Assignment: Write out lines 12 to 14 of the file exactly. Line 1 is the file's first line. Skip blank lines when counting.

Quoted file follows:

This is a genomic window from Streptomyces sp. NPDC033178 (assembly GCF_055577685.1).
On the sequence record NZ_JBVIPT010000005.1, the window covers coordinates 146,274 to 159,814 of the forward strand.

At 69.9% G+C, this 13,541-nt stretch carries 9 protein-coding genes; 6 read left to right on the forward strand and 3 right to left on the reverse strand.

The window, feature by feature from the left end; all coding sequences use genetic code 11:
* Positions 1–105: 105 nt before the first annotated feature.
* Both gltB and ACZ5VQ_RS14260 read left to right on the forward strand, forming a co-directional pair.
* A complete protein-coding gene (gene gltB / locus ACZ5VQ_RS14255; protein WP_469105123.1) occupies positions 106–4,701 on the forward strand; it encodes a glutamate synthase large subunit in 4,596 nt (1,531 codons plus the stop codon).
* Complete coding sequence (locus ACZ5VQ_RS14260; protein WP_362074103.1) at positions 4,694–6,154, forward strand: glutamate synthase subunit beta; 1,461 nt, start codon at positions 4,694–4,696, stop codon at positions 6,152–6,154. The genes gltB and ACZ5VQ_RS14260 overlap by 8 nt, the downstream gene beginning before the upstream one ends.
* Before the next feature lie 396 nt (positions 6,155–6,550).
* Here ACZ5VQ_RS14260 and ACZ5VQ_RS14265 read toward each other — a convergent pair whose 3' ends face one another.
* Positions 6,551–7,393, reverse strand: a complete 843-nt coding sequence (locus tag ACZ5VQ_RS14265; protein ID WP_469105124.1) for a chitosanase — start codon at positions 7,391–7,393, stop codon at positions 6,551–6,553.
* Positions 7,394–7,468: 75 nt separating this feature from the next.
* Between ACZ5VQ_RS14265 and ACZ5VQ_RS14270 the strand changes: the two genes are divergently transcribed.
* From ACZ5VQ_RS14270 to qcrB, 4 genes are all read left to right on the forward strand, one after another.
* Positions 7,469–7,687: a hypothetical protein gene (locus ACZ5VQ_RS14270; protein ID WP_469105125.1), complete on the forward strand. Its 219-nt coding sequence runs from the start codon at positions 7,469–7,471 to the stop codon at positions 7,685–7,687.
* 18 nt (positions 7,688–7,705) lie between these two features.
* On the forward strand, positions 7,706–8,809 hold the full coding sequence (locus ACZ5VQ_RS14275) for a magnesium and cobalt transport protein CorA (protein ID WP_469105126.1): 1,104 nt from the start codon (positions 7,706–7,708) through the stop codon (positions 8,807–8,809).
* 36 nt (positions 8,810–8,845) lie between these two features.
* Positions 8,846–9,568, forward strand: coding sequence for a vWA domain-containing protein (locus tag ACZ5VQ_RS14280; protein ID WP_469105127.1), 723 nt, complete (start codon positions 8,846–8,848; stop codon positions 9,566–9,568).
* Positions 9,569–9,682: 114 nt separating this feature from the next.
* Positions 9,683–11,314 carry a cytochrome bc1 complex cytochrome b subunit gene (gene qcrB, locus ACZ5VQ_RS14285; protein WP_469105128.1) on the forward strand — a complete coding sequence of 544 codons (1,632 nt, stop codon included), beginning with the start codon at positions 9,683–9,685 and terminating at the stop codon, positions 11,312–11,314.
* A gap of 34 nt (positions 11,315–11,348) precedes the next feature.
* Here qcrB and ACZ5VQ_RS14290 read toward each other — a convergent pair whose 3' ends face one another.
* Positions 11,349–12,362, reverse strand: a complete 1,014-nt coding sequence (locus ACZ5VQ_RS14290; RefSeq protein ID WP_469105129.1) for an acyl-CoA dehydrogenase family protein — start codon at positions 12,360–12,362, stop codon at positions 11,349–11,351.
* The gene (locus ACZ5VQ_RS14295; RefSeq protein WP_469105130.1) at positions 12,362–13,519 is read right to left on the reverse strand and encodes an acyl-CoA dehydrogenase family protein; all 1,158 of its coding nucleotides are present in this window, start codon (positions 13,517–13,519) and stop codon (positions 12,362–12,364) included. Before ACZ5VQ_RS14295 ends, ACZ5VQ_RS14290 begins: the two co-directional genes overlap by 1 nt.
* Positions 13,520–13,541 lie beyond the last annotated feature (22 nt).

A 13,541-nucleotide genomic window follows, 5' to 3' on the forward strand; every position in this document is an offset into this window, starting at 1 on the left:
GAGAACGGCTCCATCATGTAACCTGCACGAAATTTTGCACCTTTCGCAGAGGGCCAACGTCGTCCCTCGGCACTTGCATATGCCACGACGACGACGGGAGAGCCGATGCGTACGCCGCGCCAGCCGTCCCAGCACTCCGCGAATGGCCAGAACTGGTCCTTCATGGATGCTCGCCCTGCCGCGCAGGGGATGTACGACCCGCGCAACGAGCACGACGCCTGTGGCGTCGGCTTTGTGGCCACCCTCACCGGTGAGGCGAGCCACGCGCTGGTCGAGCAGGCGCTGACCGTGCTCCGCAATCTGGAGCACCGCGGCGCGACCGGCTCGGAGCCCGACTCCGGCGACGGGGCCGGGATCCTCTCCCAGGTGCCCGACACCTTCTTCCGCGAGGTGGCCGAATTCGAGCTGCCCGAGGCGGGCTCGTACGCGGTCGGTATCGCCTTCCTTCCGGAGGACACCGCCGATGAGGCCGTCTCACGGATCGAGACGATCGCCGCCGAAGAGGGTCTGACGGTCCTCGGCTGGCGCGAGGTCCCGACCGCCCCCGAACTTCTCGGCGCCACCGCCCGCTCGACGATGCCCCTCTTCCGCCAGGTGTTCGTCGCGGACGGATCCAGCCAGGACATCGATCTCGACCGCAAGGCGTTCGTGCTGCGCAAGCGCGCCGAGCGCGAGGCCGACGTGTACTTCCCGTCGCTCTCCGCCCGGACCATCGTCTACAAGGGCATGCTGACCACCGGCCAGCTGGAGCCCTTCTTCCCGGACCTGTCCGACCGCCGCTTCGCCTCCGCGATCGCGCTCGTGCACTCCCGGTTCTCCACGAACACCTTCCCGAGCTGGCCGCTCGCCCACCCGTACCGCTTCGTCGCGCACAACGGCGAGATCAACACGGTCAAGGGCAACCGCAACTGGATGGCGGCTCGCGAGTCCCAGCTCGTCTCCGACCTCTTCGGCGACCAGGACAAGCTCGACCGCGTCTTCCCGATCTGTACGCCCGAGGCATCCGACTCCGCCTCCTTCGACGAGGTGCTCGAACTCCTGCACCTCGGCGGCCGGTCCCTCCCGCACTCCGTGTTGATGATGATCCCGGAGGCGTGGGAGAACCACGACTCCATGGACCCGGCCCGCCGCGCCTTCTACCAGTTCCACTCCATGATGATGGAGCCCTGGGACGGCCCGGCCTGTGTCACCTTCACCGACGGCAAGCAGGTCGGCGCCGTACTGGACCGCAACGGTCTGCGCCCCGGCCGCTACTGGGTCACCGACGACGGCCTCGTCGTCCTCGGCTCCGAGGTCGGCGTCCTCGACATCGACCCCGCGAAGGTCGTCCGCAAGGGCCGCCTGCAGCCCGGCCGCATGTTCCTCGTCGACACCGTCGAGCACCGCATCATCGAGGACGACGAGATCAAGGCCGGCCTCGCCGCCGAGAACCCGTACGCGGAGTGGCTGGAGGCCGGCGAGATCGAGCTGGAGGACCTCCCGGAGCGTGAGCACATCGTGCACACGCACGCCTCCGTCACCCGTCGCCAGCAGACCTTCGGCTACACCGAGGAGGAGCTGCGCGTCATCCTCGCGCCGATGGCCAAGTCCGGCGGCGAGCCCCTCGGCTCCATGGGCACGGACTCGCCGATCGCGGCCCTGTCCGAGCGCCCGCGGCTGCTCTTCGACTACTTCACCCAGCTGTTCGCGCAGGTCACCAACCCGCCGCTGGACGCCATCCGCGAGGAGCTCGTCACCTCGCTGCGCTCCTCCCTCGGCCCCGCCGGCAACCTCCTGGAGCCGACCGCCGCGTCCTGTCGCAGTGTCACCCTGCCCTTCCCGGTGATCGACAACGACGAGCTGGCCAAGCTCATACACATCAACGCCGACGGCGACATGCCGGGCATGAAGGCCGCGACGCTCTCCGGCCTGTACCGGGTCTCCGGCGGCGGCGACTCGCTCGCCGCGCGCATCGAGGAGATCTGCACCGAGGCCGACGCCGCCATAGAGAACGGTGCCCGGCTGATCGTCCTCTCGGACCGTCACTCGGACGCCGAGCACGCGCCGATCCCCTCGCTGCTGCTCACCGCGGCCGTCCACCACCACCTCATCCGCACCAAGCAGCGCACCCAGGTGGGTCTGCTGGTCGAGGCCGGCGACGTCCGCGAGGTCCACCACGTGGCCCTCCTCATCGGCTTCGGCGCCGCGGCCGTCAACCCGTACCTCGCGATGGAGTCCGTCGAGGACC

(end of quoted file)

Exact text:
* Positions 7,394–7,468: 75 nt separating this feature from the next.
* Between ACZ5VQ_RS14265 and ACZ5VQ_RS14270 the strand changes: the two genes are divergently transcribed.
* From ACZ5VQ_RS14270 to qcrB, 4 genes are all read left to right on the forward strand, one after another.